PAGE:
He envisions a future where, when a business needs something done, “they issue the work order to the labor cloud and someone picks up the work order and gets it done.” This allows the business “to get the work done without thinking about the kind of relationship they have with the worker.”
Obviously, no sane manager should expect “engagement” from the denizens of the “labor cloud”, any more than they can from the growing chunk of the population working for low pay in permanent-part-time mode. See? Contradiction!
I disagree with virtually every technical argument Ted Nelson has ever
made and (in most cases) the implementations are on my side, but it
doesn’t matter; Ted’s place in history is secure because he asked more
important questions than just about anybody. I think he usually
offered the wrong answers, but questions are more important. -Tim
Leaving the somewhat foaming nature of Nelson’s web presence behind, it is not at all clear that his W3J article is completely wrong (or right). Hence Rodriguez’ question to XML-DEV. The question was particularly timely as we are now all much older and wiser than in 1998, well aware of the failings of both ourselves and XML over the last six years.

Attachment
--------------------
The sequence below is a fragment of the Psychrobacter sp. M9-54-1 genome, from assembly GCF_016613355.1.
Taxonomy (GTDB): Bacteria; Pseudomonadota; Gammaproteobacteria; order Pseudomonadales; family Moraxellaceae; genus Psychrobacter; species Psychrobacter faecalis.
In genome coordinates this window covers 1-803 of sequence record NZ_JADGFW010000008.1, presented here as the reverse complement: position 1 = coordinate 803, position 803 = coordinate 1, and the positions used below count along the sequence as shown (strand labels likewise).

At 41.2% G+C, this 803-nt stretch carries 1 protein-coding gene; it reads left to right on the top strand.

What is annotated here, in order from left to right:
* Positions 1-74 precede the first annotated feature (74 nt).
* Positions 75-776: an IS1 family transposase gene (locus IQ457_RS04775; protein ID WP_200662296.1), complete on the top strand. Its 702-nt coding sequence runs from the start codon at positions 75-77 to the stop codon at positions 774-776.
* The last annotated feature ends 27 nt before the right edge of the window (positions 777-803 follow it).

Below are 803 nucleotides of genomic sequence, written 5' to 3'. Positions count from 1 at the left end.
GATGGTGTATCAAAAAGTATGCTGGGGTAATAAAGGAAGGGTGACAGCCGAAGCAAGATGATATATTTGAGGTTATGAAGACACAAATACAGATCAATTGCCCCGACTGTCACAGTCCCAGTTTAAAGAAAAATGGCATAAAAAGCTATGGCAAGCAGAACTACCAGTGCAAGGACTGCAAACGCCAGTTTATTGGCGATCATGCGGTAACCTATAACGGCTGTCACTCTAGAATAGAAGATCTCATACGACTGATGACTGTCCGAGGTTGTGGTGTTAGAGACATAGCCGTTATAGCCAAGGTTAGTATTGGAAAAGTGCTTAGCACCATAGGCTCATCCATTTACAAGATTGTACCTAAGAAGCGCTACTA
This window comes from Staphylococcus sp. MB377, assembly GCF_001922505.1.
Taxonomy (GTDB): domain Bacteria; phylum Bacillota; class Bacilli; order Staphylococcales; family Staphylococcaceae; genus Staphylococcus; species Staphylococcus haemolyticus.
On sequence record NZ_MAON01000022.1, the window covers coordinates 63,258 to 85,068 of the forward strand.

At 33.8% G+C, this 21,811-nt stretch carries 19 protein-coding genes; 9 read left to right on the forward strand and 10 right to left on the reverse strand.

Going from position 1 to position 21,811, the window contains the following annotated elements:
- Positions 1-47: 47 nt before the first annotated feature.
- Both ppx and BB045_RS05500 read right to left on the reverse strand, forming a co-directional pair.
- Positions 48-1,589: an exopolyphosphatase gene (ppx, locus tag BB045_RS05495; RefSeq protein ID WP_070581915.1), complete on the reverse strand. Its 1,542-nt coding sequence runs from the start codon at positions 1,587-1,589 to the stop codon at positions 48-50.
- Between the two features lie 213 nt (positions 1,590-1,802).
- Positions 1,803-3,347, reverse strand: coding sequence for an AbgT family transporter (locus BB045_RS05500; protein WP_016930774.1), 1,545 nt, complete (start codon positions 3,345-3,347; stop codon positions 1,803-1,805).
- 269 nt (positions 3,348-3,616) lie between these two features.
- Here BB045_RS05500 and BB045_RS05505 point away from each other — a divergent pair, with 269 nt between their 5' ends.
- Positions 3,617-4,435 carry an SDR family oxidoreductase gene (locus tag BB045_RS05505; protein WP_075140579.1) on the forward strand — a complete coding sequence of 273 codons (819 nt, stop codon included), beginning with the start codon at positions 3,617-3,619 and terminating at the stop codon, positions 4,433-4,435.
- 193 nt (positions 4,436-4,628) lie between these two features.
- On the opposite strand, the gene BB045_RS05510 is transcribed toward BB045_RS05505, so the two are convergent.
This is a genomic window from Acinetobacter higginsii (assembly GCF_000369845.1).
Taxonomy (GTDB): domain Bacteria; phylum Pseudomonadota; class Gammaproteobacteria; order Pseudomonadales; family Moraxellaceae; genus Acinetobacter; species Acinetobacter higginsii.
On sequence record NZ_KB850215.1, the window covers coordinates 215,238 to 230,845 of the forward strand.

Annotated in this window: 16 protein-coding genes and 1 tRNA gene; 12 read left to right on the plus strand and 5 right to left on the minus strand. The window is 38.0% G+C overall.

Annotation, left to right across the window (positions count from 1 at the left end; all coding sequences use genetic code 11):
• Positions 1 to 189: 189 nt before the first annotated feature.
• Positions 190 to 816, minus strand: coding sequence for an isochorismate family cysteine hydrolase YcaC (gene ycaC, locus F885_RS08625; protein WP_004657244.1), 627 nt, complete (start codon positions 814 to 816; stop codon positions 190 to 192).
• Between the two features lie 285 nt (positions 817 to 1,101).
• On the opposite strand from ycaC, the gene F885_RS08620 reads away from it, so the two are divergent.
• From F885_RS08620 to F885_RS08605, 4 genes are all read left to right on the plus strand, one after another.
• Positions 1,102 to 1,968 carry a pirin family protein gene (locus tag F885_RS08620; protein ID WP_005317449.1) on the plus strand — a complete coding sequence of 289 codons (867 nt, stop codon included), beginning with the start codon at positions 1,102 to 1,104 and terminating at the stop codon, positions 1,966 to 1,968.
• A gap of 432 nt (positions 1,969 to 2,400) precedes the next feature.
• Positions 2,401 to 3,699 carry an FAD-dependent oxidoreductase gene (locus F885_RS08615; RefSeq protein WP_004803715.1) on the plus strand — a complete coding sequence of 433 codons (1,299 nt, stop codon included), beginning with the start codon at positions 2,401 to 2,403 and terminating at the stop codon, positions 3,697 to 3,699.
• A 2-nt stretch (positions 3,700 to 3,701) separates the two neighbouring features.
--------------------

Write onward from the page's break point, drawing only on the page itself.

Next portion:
I think that the issues he is raising are real ones but that either they’re not as important as he thought or we’ve learn[ed] to get used to them and work around them.
Rereading the Nelson article, I find myself in agreement with van der Vlist. The most resonant objection Nelson makes is that embedded markup tends to impose structures that don’t fit upon data: “What is not expressible sequentially and hierarchically is deemed to be nonexistent, inconceivable, evil, or mistaken.” There’s certainly enough empirical evidence of this happening with XML.
.. And what to make of Nelson himself? Bray sums up well: “Ted’s place in history is secure because he asked more important questions than just about anybody. I think he usually offered the wrong answers, but questions are more important.”